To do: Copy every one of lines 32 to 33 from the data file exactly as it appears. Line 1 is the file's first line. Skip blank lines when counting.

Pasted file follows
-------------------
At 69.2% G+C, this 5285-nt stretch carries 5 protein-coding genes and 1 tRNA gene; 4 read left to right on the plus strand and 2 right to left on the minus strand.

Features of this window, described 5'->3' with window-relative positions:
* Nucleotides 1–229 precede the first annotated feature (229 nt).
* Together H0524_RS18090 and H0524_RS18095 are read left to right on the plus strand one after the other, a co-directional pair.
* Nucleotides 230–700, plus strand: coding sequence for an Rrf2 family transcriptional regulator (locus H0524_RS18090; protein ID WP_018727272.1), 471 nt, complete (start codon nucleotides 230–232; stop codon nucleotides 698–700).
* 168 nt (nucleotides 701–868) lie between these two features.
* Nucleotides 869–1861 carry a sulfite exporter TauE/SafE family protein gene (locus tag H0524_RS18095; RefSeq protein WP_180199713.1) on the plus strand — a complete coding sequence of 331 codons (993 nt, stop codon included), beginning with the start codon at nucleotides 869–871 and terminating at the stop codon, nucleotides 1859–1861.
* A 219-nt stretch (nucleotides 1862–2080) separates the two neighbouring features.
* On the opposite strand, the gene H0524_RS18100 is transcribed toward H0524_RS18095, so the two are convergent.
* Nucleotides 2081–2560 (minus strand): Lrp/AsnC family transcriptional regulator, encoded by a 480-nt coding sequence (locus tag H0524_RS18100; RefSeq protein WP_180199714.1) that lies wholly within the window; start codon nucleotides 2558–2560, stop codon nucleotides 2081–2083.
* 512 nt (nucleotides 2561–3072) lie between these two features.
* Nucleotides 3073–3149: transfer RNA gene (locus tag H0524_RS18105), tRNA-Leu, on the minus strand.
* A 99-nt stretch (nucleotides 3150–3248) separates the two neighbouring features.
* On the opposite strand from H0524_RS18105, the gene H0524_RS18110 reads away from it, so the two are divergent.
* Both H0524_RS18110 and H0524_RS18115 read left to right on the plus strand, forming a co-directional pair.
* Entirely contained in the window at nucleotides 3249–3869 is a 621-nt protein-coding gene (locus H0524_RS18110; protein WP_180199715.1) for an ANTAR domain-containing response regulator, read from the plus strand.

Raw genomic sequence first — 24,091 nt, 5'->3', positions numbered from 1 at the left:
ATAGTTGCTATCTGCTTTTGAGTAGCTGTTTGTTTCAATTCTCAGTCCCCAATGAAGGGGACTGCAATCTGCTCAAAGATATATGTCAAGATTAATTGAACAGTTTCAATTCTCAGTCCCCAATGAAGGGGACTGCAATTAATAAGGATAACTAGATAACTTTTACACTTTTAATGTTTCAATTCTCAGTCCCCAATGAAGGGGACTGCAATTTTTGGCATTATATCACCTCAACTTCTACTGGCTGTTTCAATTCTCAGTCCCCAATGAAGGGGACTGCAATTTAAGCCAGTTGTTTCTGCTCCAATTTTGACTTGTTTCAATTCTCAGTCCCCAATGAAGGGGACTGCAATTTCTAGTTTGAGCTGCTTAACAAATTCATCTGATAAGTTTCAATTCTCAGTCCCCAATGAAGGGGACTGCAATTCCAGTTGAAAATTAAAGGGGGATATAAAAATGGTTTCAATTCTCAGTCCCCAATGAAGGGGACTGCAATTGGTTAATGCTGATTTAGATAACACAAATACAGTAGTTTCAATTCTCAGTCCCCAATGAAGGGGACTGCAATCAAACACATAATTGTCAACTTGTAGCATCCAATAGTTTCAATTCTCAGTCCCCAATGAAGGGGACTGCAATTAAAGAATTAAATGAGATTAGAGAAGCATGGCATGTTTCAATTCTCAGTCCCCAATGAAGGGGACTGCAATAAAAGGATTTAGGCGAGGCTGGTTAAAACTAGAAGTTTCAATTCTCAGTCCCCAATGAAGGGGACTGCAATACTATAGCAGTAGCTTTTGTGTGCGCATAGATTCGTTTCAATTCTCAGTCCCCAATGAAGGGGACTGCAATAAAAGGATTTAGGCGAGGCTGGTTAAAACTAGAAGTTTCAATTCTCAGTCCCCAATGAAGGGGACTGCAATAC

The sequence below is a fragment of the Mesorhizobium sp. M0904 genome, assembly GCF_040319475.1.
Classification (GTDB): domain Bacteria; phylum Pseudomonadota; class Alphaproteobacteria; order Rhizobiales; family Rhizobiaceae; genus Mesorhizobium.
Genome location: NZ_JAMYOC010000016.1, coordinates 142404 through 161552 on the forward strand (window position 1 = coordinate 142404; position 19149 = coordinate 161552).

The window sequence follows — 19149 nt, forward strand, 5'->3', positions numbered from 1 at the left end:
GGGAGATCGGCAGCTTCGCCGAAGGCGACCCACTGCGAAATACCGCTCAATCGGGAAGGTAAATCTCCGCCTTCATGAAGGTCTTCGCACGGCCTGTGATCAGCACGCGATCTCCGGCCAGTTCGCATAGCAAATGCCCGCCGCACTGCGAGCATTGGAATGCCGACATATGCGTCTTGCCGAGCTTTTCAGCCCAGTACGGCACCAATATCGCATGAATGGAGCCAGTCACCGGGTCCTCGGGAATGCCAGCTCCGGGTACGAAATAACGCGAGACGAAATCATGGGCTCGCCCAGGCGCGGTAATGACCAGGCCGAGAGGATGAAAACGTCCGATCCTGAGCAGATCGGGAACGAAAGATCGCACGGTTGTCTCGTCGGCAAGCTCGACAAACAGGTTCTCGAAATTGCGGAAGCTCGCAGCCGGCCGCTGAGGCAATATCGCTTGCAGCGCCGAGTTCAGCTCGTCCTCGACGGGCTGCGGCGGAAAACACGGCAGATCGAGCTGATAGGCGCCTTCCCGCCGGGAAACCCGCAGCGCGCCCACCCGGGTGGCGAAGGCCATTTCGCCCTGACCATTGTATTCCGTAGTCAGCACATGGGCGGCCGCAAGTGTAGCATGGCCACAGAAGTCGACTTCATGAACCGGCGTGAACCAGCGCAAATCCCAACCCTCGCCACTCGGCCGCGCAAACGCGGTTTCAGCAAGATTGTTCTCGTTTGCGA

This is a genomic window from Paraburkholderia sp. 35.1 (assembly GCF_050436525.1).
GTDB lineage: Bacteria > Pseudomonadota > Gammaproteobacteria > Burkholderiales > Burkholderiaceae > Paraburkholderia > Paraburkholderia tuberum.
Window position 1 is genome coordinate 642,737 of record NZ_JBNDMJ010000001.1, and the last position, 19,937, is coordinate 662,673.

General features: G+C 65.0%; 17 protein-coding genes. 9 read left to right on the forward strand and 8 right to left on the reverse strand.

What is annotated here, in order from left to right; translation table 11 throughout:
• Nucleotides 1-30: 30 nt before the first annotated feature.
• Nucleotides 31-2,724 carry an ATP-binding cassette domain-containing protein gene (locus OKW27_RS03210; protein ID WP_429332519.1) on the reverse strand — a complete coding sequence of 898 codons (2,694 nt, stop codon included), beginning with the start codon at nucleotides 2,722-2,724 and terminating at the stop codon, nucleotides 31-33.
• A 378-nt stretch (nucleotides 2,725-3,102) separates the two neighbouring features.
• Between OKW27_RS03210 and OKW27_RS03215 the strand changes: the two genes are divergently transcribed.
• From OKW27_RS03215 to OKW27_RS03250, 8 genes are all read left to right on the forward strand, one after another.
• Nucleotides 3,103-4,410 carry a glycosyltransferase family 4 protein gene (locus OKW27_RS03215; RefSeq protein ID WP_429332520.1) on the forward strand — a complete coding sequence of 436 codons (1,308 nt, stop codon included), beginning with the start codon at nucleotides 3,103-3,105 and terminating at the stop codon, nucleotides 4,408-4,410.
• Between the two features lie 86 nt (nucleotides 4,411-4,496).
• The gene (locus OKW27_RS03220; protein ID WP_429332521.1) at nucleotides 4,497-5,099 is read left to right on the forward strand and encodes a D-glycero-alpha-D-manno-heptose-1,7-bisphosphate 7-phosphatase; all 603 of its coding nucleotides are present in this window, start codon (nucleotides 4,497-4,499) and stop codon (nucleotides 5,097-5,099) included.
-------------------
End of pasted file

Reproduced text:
• Between OKW27_RS03210 and OKW27_RS03215 the strand changes: the two genes are divergently transcribed.
• From OKW27_RS03215 to OKW27_RS03250, 8 genes are all read left to right on the forward strand, one after another.